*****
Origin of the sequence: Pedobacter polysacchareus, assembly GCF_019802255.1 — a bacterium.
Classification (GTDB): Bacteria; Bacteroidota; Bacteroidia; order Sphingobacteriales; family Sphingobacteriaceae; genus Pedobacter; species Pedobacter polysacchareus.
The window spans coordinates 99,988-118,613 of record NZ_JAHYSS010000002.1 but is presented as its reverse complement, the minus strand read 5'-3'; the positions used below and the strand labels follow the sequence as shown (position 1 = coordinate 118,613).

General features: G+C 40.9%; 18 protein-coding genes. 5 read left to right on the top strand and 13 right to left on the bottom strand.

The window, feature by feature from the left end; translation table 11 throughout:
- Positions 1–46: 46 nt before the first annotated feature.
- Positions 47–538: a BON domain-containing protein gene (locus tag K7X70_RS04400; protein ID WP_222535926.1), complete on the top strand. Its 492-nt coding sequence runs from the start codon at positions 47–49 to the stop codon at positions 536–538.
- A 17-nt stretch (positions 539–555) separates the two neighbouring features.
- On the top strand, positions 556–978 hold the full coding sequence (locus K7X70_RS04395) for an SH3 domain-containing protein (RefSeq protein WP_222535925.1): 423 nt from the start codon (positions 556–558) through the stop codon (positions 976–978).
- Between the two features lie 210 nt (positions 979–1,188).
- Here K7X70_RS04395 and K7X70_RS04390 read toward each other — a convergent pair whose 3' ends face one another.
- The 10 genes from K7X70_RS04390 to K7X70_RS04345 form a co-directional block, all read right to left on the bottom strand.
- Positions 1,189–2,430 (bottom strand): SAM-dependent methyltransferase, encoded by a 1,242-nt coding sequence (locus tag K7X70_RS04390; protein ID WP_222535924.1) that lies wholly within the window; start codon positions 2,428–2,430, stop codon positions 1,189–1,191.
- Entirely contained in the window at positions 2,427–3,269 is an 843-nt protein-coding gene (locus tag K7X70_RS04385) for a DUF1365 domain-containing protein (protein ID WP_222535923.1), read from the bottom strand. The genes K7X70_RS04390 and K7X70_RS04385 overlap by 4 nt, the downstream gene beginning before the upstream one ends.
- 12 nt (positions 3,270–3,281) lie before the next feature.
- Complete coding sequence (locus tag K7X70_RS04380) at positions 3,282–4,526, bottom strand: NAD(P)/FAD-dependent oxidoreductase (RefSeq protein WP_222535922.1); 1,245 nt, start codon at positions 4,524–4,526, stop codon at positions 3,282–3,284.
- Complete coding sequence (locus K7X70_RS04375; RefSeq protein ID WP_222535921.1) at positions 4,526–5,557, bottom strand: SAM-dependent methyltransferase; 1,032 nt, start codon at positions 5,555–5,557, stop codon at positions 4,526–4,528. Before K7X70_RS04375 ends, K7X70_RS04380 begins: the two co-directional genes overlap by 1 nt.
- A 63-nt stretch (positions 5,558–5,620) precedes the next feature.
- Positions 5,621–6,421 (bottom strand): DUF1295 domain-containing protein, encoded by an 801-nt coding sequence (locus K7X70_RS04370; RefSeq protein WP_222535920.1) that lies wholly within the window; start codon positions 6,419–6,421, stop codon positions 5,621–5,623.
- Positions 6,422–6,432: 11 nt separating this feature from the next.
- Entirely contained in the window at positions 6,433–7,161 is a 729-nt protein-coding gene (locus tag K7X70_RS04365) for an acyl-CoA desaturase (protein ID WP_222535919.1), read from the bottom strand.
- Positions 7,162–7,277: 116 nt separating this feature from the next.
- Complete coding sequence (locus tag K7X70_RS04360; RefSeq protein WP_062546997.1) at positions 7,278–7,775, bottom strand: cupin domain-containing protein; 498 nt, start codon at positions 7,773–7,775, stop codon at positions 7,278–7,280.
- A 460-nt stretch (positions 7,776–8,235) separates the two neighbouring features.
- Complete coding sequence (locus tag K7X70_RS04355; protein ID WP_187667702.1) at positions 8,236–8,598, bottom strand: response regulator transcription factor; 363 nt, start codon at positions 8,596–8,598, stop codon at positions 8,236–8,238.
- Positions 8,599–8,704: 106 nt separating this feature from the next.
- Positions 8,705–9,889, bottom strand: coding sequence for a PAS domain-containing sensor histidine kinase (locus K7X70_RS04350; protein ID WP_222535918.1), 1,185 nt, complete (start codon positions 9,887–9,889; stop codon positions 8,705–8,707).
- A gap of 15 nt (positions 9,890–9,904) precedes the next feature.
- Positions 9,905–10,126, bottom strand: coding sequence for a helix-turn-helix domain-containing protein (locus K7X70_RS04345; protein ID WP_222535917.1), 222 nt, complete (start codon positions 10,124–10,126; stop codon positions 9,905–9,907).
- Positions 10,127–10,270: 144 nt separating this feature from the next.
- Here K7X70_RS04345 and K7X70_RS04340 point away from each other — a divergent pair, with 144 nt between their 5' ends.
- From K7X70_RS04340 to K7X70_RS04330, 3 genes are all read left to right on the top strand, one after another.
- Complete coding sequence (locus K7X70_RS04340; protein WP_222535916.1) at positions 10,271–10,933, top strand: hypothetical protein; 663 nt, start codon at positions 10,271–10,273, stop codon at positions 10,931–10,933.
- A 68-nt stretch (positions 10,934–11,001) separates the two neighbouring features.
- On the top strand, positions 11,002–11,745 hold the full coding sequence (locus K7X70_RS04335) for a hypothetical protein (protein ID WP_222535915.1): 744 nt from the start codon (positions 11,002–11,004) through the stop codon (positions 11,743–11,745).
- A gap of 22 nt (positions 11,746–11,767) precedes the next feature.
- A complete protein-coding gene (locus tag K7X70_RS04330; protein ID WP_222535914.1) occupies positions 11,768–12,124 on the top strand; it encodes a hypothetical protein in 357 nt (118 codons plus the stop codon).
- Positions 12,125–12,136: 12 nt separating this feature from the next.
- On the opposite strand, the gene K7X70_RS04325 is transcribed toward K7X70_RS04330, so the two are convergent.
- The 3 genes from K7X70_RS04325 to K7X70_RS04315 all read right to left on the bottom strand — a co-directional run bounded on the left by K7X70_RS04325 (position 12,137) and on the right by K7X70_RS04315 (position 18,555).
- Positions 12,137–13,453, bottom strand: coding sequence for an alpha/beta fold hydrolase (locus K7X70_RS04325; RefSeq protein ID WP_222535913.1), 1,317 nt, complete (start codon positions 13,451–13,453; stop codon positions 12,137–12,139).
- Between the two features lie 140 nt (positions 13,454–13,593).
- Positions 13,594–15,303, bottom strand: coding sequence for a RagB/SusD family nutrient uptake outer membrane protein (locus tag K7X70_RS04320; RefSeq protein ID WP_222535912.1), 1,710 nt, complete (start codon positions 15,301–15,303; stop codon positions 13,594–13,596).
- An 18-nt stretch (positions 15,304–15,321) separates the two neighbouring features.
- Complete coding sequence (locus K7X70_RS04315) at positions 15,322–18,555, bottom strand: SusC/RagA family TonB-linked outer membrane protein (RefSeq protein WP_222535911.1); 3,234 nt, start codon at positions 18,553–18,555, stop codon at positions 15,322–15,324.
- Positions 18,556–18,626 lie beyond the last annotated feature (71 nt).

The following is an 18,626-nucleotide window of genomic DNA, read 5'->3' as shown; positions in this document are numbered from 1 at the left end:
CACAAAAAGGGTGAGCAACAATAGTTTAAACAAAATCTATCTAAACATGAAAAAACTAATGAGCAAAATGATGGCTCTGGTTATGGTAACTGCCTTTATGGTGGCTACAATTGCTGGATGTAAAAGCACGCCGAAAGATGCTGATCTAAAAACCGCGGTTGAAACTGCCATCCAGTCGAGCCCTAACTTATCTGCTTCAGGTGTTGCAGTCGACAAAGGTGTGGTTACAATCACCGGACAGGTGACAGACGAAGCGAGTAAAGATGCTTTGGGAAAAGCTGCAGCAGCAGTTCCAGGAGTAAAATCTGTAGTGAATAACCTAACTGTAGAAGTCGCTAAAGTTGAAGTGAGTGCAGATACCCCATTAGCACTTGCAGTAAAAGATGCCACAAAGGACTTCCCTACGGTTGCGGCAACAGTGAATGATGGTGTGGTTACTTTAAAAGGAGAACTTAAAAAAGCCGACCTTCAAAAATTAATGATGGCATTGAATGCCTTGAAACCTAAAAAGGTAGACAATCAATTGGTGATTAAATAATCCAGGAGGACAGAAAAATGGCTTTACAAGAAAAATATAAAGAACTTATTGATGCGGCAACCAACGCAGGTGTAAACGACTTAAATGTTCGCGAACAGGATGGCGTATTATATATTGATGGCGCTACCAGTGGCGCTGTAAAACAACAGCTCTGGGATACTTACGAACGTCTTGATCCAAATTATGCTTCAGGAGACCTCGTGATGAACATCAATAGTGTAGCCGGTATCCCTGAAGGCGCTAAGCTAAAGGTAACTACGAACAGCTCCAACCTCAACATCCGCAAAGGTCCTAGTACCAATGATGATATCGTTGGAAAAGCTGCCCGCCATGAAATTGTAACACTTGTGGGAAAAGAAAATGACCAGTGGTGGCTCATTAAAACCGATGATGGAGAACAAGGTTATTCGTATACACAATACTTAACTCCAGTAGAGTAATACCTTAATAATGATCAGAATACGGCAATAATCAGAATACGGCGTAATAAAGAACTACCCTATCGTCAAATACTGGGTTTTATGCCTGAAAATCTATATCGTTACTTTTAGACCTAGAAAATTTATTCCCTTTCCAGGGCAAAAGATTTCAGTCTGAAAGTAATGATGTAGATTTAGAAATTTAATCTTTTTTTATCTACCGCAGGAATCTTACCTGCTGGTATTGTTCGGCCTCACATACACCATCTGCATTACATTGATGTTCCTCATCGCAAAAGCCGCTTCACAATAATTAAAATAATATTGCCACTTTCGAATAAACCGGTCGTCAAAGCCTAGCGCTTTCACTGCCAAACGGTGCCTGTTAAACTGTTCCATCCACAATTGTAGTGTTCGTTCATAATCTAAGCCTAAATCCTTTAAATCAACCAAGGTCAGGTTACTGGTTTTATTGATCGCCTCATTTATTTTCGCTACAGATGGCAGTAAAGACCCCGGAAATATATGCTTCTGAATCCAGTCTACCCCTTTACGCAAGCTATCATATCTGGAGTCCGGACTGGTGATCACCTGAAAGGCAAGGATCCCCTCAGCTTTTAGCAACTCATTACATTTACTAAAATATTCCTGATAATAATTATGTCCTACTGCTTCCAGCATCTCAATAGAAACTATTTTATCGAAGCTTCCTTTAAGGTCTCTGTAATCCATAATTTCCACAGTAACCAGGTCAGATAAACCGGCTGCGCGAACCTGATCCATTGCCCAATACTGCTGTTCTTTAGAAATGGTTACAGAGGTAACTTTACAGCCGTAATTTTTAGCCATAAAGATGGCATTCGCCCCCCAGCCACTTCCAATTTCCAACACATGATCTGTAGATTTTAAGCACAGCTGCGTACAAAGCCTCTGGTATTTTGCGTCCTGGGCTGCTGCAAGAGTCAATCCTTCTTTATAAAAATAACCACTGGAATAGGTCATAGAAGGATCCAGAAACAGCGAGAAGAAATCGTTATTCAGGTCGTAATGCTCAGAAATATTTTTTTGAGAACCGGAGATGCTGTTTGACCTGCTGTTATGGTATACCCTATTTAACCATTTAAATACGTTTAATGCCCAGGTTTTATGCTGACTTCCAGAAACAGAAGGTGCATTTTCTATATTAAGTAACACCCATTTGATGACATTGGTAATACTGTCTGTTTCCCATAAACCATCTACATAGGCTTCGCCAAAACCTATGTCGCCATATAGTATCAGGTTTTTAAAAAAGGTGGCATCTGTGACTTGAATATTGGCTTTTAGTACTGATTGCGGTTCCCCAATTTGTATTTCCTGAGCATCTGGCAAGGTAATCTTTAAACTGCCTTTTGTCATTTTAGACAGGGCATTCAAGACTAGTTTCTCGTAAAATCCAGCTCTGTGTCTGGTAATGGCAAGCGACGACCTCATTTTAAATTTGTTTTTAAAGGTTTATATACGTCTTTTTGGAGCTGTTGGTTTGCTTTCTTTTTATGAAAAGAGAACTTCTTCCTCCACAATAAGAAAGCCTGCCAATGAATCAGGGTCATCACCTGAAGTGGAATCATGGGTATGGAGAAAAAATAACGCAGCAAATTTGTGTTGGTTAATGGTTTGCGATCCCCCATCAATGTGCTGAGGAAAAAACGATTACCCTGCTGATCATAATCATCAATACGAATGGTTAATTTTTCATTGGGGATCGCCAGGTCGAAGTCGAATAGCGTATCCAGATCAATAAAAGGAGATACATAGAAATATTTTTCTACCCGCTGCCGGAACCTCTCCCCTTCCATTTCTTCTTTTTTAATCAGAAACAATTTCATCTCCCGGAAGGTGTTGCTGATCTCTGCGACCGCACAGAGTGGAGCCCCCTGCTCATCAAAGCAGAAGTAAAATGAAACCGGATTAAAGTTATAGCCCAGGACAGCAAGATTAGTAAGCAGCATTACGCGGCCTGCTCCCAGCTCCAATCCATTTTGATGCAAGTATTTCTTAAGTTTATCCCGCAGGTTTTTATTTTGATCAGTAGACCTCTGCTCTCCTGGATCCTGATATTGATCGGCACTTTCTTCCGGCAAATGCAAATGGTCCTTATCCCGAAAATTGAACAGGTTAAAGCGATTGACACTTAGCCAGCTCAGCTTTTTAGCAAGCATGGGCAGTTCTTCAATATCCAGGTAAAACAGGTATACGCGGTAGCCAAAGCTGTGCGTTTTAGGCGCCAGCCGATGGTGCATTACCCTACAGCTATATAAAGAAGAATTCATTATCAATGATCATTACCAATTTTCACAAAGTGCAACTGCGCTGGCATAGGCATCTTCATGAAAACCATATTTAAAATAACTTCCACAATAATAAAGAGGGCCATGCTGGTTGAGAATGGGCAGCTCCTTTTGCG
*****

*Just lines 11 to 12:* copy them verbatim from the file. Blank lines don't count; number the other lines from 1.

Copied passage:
- Here K7X70_RS04395 and K7X70_RS04390 read toward each other — a convergent pair whose 3' ends face one another.
- The 10 genes from K7X70_RS04390 to K7X70_RS04345 form a co-directional block, all read right to left on the bottom strand.